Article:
Elder abuse can occur in private residences and in long-term care facilities such as nursing homes. In private residences, when elder abuse exists, it is usually committed by someone close to the elder--a spouse, adult child, sibling, friend, or other caregiver, and is often the result of financial difficulties or substance abuse problems with the caregiver. By the time the abuse has been noticed, the time for prevention has passed and it is time to focus on its termination. The nature and severity of the abuse will dictate the type of corrective measures to take. If the abuse is life-threatening, then the person discovering the abuse should immediately call 9-1-1 or the police. If the abuse is not life-threatening, then reports should be made to other family members of the abused elder and/or to the California Attorney General's Office Elder and Dependent Adult Abuse Reporting Hotline at (888) 436-3600.
The material below will deal mainly with preventing elder abuse in a facility, although some of the things mentioned will also apply to preventing abuse of elders cared for in private residences.
One of the best ways to prevent elder abuse of a loved one in an institution is to do what is necessary to select the best possible facility in the first place. This is not a quick or an easy task, and can sometimes be made more difficult by pressures of time and money. But it is certainly worth taking the required steps, to ensure that your loved one is given the best possible care.
ELDER ABUSE PREVENTION
Elder abuse prevention is not a simple task There are many steps that must be taken to ensure that your loved one is properly cared for. Those steps include the following:
Get referrals from doctors, family members, friends, and other trusted sources. Start with facilities close by and fan out in widening circles. The closer the facility, the more frequent will be the visits, and statistics show that residents who receive more frequent visits get better care. But, of course, a near proximity is not the only consideration, or even the most important one. The goal is to find a high-quality facility that is a close as possible.
SEARCH THE INTERNET
Search the Internet under the topic “nursing home compare,” and check out the sites that appear helpful. The U.S. Government has an official site that compares different nursing homes for people with Medicare. The comparison report details the number and severity of inspection deficiencies noted in the most recent inspection for each home. The site may be reached at www.medicare.gov/nhcompare/home.asp.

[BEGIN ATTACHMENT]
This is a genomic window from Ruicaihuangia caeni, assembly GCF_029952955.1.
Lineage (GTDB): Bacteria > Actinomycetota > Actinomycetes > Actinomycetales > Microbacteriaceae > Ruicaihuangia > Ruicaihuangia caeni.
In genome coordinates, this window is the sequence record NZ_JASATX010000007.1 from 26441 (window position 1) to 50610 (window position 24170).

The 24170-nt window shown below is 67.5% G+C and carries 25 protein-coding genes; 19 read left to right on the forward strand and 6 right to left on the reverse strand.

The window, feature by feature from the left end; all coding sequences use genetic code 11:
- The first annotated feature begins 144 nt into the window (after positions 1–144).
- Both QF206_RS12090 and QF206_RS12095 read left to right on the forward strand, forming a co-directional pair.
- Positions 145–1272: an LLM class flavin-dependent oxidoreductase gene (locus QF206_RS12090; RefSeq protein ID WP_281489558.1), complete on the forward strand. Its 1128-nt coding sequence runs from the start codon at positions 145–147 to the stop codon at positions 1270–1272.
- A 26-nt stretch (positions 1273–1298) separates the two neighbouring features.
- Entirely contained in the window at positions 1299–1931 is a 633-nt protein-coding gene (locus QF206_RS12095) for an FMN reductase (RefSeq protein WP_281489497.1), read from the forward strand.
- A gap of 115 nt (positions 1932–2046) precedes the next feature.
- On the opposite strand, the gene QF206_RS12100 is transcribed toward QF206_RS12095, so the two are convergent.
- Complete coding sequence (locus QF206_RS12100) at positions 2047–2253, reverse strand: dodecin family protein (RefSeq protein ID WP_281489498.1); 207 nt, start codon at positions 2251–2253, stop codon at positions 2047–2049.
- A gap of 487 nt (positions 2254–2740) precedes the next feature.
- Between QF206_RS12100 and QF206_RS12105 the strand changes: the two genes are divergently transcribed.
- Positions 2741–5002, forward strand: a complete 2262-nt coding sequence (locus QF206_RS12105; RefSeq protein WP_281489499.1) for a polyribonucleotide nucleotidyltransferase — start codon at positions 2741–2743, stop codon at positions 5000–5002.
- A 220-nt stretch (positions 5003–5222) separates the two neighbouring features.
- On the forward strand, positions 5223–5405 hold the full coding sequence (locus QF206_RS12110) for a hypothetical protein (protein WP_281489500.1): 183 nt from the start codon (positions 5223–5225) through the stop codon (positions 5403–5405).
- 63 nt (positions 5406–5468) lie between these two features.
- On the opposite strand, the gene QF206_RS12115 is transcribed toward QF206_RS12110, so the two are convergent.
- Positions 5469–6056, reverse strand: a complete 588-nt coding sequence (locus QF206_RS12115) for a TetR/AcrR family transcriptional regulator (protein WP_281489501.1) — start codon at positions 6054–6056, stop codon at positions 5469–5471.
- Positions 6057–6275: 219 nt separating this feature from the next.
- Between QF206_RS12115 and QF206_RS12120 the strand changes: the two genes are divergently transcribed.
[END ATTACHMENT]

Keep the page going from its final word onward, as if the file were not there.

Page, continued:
VISITING THE FACILITIES
After comparing nursing homes on the Internet, it is important to compare them in person. You will want to visit several homes of those you have researched and make comparisons. Don't just accept the first one you see. And when visiting the homes, it is a good idea to have a checklist of the important items to consider, such as Food and Water; Health, Safety and Sanitation; Medication and Medical Care; Adequacy, Ability, Attitude and Attention of the Staff; Activities; and Financial Policies. In making visits to facilities, certain “do's” and “don'ts” are advised.
MORE ON ELDER ABUSE PREVENTION
DOs AND DON'Ts
- Have a checklist.
- Meet with the Administrator of the facility.
- Meet with the Medical Director is possible.
- Meet with the Director of Nursing.
- See different areas of the facility.
- Visit at different times of the day.
- Visit on weekdays and weekends.
- Visit at mealtime.
- Smell or taste the food.
- Walk the halls.
- See common areas.
- See individual rooms.
- See activity areas.
- See toilet facilities.
- See regular dining areas.
- See assisted dining areas.
- Talk to different residents.
- Talk to family members of residents.
- Keep the family's doctor if possible.
- Have your doctor inform the facility that he/she will make periodic visits and that adequate care is expected.
- Don't decide from marketing brochures.
- Don't decide from guided tours.
- Don't decide from nice furnishings in the lobby.
- Don't decide just from conversations with “nice” administrators.
- Don't consider facilities that restrict your access.
- Don't automatically accept the facility's referred/contracted doctor.
Among the things you want to learn from your personal visits and comparisons of different homes are the following:
- Does the food smell and taste palatable?
- Do residents who need help eating, get the help they need?
- Do residents have enough time to eat?
- Do residents eat at least half their food?
- Are pitchers of ice water always available?
- Is the facility clean?
- Is the facility free of safety hazards?
- Is the facility free of the smell or urine or feces?
- Are residents given their medication on a timely basis?
- How frequently does the Medical Director see the residents?
- How many nurses and certified nurses aides (CNAs) work each shift, especially nights?
- What is the ratio of CNAs to residents?
- Check state licensing regulations for staff-to-resident ratios.
- Are staff members schooled and trained for their work? As a policy of the facility?
- Are there enough staff members to do their tasks properly and without rushing?
- Do the staff members seem happy?
- Do the residents seem upbeat and happy, or confused or depressed?
- Does the facilities have real activities such as arts and crafts or pottery?
- Does the facility follow federal regulations about not hiring abusive aides?
- Does the facility screen prospective employees for substance abuse, criminal backgrounds, domestic violence, ability to manage their stress and anger, etc?
- Can you pay for care at the facility?
- If you need help from Medicaid, does the home accept Medicaid?
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